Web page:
Poster Presentation The Annual Scientific Meeting of the Endocrine Society of Australia and the Society for Reproductive Biology 2014

Estrogen receptor β as drug target for the treatment of castrate resistant prostate cancer (#209)

Preetika Balanathan 1 , Shelley L Hedwards 1 , Michelle Richards 1 , Renea A Taylor 1 , David Pook 1 , Luc Furic 1 , Gail P Risbridger 1
  1. Monash University, Clayton, VIC, Australia

Several new therapies have recently become available for the treatment of castration-resistant prostate cancer (CRPC), however the disease remains incurable and demands novel therapeutic approaches. Selective estrogen receptor (ER) modulators are a class of drugs with mixed estrogen agonistic/antagonistic activity that holds promise in fulfilling this need. Although the expression and action of ERβ during PC progression has been unclear, we previously reported ERβ1 expression in human PC cell lines as well as in Gleason Grade 7 human specimens (1). Our data also showed the clinical significance of ERβ-induced action via specific agonist, 8β-VE2, by an increase in PC3-DsRed tumour doubling time (~2 fold) following 8β-VE2 treatment. We therefore hypothesized that ERβ agonists have therapeutic potential to prevent PC development and progression to CRPC.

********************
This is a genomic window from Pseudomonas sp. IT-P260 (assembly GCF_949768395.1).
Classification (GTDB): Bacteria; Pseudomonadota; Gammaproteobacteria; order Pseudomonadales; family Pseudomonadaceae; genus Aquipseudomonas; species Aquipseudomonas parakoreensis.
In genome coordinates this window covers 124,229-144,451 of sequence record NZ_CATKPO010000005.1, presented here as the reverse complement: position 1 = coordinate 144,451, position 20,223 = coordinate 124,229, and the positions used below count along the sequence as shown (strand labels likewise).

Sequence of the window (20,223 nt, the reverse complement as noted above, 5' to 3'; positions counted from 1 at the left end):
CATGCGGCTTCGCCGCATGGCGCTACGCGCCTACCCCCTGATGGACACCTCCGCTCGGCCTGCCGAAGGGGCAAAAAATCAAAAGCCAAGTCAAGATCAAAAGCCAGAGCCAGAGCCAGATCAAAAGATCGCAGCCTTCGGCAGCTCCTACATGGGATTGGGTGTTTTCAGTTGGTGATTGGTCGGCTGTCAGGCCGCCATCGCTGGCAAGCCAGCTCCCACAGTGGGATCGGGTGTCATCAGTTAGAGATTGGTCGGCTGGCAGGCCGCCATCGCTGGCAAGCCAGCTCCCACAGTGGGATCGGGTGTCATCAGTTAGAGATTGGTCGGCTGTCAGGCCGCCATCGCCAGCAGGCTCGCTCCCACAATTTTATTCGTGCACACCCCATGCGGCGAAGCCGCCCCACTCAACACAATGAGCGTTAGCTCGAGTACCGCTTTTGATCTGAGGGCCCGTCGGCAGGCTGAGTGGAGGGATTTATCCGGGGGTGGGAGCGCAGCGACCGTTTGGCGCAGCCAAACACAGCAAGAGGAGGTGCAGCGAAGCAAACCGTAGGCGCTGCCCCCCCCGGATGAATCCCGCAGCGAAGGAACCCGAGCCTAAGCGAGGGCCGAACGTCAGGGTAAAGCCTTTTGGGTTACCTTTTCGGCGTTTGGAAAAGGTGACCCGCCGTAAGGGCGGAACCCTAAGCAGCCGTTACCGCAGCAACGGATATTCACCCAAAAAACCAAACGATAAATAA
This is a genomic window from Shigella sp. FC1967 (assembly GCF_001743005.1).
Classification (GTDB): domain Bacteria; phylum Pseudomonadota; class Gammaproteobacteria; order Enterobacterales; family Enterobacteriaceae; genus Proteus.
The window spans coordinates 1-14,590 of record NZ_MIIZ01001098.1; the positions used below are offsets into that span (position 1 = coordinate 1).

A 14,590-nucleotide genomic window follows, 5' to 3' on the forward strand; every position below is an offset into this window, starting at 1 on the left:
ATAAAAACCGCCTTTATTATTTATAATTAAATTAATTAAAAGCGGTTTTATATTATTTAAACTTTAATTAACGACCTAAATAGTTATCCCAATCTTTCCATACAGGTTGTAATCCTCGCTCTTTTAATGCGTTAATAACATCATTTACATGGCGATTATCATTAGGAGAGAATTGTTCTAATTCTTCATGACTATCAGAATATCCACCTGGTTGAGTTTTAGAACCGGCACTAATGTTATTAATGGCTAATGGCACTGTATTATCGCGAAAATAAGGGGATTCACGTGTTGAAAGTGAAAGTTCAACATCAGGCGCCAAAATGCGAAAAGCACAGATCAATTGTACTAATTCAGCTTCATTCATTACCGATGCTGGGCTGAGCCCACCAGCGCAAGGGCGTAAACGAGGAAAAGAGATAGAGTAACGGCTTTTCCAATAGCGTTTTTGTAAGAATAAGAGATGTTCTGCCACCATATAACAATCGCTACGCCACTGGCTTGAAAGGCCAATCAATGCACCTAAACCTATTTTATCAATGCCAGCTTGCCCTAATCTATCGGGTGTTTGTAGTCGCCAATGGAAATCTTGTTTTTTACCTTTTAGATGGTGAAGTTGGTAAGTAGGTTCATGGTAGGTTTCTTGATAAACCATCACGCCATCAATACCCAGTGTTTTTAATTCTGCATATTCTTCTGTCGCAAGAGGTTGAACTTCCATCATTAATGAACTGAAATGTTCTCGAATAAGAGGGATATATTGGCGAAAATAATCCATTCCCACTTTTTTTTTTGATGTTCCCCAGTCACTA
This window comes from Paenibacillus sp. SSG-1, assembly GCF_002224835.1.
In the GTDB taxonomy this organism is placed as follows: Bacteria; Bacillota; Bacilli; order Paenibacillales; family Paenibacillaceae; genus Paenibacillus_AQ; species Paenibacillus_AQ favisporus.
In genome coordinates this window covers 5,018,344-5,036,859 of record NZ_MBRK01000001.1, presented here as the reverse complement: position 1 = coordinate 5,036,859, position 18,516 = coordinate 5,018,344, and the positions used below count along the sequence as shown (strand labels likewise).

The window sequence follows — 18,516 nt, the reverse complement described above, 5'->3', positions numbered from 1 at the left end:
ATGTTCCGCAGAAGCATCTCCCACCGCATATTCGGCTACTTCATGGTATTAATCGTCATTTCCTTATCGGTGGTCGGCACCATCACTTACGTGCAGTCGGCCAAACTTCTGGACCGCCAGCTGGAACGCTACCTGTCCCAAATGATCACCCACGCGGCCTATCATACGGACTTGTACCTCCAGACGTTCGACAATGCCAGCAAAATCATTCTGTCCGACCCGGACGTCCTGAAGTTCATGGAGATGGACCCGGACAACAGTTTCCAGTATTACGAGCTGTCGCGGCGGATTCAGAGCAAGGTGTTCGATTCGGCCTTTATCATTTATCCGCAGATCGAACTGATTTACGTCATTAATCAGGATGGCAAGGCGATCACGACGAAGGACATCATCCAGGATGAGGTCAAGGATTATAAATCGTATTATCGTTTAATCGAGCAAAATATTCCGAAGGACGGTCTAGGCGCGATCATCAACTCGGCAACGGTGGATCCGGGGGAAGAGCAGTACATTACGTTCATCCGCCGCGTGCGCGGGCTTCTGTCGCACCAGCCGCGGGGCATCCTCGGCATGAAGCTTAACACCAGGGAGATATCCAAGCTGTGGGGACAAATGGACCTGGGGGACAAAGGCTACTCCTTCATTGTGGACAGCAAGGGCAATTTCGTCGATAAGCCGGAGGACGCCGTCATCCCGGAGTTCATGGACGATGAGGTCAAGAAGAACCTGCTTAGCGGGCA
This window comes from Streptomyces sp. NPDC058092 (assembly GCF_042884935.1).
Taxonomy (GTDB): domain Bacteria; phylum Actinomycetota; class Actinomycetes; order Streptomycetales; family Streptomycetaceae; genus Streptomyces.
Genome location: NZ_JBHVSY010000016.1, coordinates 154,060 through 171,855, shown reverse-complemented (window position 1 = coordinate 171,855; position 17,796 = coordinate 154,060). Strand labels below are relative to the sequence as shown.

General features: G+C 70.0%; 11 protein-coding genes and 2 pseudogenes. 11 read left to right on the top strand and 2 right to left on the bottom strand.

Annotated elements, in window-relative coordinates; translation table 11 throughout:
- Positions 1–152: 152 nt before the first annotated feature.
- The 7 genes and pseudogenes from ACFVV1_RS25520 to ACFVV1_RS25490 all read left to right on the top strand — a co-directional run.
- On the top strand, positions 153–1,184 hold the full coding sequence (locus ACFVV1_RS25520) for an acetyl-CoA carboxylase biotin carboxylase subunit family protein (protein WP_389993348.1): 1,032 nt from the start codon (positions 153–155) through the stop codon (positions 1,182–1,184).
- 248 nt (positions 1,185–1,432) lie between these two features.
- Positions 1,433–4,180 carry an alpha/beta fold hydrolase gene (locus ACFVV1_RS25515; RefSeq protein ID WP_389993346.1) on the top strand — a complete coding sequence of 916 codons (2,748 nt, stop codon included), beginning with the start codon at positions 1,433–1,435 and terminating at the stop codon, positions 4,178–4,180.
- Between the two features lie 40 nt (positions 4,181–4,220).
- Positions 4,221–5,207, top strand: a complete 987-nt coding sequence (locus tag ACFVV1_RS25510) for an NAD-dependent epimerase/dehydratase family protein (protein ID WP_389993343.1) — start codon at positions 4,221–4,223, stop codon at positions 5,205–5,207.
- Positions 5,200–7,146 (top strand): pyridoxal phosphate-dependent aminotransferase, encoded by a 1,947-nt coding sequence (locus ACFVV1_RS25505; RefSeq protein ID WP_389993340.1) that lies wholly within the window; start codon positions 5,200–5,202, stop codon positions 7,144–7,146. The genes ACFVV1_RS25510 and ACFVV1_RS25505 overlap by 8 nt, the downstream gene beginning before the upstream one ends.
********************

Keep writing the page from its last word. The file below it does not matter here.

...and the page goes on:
This study initially characterized the expression of ERβ1 in CRPC TURP specimens (n=8). Nuclear ERβ staining was detected in 7/8 specimens and there was no difference in the staining in benign and cancer regions within the tissue. We further tested the therapeutic potential of ERβ activation by combining in vitro assays and in vivo imaging approaches; we analyzed the effects of 8β-VE2 on PC proliferation, apoptosis, and tumour growth using mcherry labelled PC cell lines. In vitro, ERβ agonists reduced proliferation and increased caspase 3 activity in androgen-dependent LNCaP cell line as well as in CR C4-2B cell line. Preliminarily analyzes of in vivo LNCaP and C4-2B tumour models show the potential of 8β-VE2 to slow PC development and progression using.

These data provide the evidence of ERβ expression in CRPC as well as functional data supporting the rationale for the potential use of ERβ agonist as new options for the treatment of CRPC.

  1. (1) McPherson et al., PNAS 2010; 107:3123